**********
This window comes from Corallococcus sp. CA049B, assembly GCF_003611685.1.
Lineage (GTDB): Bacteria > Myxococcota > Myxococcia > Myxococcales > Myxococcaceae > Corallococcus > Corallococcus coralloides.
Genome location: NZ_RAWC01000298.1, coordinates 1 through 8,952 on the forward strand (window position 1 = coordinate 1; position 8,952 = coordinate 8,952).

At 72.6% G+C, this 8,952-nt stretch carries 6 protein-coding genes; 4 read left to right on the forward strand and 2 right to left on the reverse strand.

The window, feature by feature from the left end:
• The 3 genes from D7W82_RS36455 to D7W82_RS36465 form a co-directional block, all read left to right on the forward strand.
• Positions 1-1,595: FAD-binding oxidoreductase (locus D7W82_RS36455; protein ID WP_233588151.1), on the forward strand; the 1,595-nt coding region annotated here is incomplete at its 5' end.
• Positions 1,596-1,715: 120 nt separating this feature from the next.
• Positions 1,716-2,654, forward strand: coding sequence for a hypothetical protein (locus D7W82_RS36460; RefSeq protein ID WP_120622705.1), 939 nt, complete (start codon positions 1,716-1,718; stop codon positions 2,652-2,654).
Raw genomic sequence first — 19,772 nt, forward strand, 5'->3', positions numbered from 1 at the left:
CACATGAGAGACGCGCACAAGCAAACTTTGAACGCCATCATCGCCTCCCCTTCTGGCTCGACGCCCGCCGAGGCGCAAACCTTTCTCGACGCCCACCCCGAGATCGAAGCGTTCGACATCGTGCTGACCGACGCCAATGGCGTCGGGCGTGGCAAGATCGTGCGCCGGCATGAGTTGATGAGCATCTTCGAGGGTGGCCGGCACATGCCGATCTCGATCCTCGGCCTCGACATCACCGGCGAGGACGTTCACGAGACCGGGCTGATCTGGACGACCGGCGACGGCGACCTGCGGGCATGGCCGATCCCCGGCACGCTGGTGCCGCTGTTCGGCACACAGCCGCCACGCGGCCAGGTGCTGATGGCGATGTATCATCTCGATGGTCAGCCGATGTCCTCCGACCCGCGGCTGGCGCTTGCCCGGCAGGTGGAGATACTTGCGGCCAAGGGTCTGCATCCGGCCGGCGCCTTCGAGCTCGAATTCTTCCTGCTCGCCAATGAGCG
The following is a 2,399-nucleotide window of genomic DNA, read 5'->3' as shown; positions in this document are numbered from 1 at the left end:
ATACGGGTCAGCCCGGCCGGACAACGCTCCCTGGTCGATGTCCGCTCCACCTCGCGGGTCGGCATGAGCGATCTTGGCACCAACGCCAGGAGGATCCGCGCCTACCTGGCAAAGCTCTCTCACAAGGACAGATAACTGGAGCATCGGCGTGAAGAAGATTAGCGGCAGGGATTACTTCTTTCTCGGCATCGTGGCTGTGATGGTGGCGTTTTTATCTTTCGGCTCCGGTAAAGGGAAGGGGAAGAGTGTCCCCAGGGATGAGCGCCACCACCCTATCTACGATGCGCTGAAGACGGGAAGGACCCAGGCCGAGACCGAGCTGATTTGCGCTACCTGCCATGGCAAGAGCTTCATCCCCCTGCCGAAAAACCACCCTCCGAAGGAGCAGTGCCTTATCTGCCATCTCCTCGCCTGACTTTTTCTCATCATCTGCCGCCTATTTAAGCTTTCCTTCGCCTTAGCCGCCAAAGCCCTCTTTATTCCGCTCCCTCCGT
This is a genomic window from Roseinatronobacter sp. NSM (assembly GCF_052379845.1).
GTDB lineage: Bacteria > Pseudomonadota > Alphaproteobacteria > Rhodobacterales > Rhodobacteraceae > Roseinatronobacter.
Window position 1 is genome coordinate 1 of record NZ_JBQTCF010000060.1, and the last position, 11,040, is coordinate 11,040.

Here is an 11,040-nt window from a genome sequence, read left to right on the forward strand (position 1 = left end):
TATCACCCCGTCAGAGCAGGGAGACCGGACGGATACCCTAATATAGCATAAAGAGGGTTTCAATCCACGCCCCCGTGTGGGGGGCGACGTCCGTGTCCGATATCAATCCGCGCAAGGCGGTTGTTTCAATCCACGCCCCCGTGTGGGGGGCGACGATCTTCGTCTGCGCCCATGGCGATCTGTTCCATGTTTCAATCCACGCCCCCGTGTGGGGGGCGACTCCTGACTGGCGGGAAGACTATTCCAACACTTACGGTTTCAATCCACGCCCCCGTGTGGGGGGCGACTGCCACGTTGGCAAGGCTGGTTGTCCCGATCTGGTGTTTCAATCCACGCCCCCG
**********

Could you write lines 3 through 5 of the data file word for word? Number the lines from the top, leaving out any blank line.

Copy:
Genome location: NZ_RAWC01000298.1, coordinates 1 through 8,952 on the forward strand (window position 1 = coordinate 1; position 8,952 = coordinate 8,952).

At 72.6% G+C, this 8,952-nt stretch carries 6 protein-coding genes; 4 read left to right on the forward strand and 2 right to left on the reverse strand.

The window, feature by feature from the left end: